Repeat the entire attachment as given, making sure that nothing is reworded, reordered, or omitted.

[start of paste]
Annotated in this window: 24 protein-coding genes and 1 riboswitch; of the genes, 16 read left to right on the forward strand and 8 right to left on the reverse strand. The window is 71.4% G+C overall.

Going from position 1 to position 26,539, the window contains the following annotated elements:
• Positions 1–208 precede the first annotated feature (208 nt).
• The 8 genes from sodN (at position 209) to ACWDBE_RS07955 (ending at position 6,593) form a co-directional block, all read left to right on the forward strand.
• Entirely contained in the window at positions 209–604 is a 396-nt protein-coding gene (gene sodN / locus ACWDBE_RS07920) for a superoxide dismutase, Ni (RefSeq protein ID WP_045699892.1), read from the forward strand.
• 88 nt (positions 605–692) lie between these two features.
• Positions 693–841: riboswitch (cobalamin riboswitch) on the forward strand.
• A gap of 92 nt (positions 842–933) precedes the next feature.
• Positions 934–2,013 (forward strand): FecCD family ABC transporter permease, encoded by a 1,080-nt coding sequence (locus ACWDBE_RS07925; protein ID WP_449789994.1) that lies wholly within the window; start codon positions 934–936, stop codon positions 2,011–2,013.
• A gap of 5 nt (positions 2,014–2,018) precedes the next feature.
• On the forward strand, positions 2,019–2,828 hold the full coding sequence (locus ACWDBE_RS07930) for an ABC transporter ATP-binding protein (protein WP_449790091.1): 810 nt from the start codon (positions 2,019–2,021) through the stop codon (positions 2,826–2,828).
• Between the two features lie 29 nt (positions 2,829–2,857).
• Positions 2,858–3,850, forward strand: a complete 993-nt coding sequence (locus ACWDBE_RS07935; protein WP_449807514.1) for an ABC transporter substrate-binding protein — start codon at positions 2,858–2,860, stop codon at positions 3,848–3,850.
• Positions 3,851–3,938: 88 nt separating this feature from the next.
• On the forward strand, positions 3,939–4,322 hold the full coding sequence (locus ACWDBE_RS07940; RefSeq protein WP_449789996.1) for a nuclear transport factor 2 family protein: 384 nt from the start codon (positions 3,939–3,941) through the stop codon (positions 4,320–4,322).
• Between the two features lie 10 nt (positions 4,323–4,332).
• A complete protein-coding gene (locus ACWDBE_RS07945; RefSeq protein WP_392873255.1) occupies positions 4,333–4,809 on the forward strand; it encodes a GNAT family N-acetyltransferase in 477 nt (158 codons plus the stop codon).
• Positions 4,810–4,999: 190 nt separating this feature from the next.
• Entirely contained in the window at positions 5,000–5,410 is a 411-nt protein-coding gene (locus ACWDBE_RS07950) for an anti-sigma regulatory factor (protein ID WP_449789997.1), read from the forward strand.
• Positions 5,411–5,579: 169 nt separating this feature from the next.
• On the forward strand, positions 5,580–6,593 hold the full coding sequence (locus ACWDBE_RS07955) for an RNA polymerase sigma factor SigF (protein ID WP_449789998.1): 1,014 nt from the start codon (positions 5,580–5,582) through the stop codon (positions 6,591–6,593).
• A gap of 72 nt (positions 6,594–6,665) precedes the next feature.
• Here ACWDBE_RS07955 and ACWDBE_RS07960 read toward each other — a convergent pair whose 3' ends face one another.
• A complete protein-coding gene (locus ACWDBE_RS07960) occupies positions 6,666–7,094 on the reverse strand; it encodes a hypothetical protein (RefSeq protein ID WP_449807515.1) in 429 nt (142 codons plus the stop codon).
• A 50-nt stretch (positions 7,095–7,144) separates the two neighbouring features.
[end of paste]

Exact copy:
Annotated in this window: 24 protein-coding genes and 1 riboswitch; of the genes, 16 read left to right on the forward strand and 8 right to left on the reverse strand. The window is 71.4% G+C overall.

Going from position 1 to position 26,539, the window contains the following annotated elements:
• Positions 1–208 precede the first annotated feature (208 nt).
• The 8 genes from sodN (at position 209) to ACWDBE_RS07955 (ending at position 6,593) form a co-directional block, all read left to right on the forward strand.
• Entirely contained in the window at positions 209–604 is a 396-nt protein-coding gene (gene sodN / locus ACWDBE_RS07920) for a superoxide dismutase, Ni (RefSeq protein ID WP_045699892.1), read from the forward strand.
• 88 nt (positions 605–692) lie between these two features.
• Positions 693–841: riboswitch (cobalamin riboswitch) on the forward strand.
• A gap of 92 nt (positions 842–933) precedes the next feature.
• Positions 934–2,013 (forward strand): FecCD family ABC transporter permease, encoded by a 1,080-nt coding sequence (locus ACWDBE_RS07925; protein ID WP_449789994.1) that lies wholly within the window; start codon positions 934–936, stop codon positions 2,011–2,013.
• A gap of 5 nt (positions 2,014–2,018) precedes the next feature.
• On the forward strand, positions 2,019–2,828 hold the full coding sequence (locus ACWDBE_RS07930) for an ABC transporter ATP-binding protein (protein WP_449790091.1): 810 nt from the start codon (positions 2,019–2,021) through the stop codon (positions 2,826–2,828).
• Between the two features lie 29 nt (positions 2,829–2,857).
• Positions 2,858–3,850, forward strand: a complete 993-nt coding sequence (locus ACWDBE_RS07935; protein WP_449807514.1) for an ABC transporter substrate-binding protein — start codon at positions 2,858–2,860, stop codon at positions 3,848–3,850.
• Positions 3,851–3,938: 88 nt separating this feature from the next.
• On the forward strand, positions 3,939–4,322 hold the full coding sequence (locus ACWDBE_RS07940; RefSeq protein WP_449789996.1) for a nuclear transport factor 2 family protein: 384 nt from the start codon (positions 3,939–3,941) through the stop codon (positions 4,320–4,322).
• Between the two features lie 10 nt (positions 4,323–4,332).
• A complete protein-coding gene (locus ACWDBE_RS07945; RefSeq protein WP_392873255.1) occupies positions 4,333–4,809 on the forward strand; it encodes a GNAT family N-acetyltransferase in 477 nt (158 codons plus the stop codon).
• Positions 4,810–4,999: 190 nt separating this feature from the next.
• Entirely contained in the window at positions 5,000–5,410 is a 411-nt protein-coding gene (locus ACWDBE_RS07950) for an anti-sigma regulatory factor (protein ID WP_449789997.1), read from the forward strand.
• Positions 5,411–5,579: 169 nt separating this feature from the next.
• On the forward strand, positions 5,580–6,593 hold the full coding sequence (locus ACWDBE_RS07955) for an RNA polymerase sigma factor SigF (protein ID WP_449789998.1): 1,014 nt from the start codon (positions 5,580–5,582) through the stop codon (positions 6,591–6,593).
• A gap of 72 nt (positions 6,594–6,665) precedes the next feature.
• Here ACWDBE_RS07955 and ACWDBE_RS07960 read toward each other — a convergent pair whose 3' ends face one another.
• A complete protein-coding gene (locus ACWDBE_RS07960) occupies positions 6,666–7,094 on the reverse strand; it encodes a hypothetical protein (RefSeq protein ID WP_449807515.1) in 429 nt (142 codons plus the stop codon).
• A 50-nt stretch (positions 7,095–7,144) separates the two neighbouring features.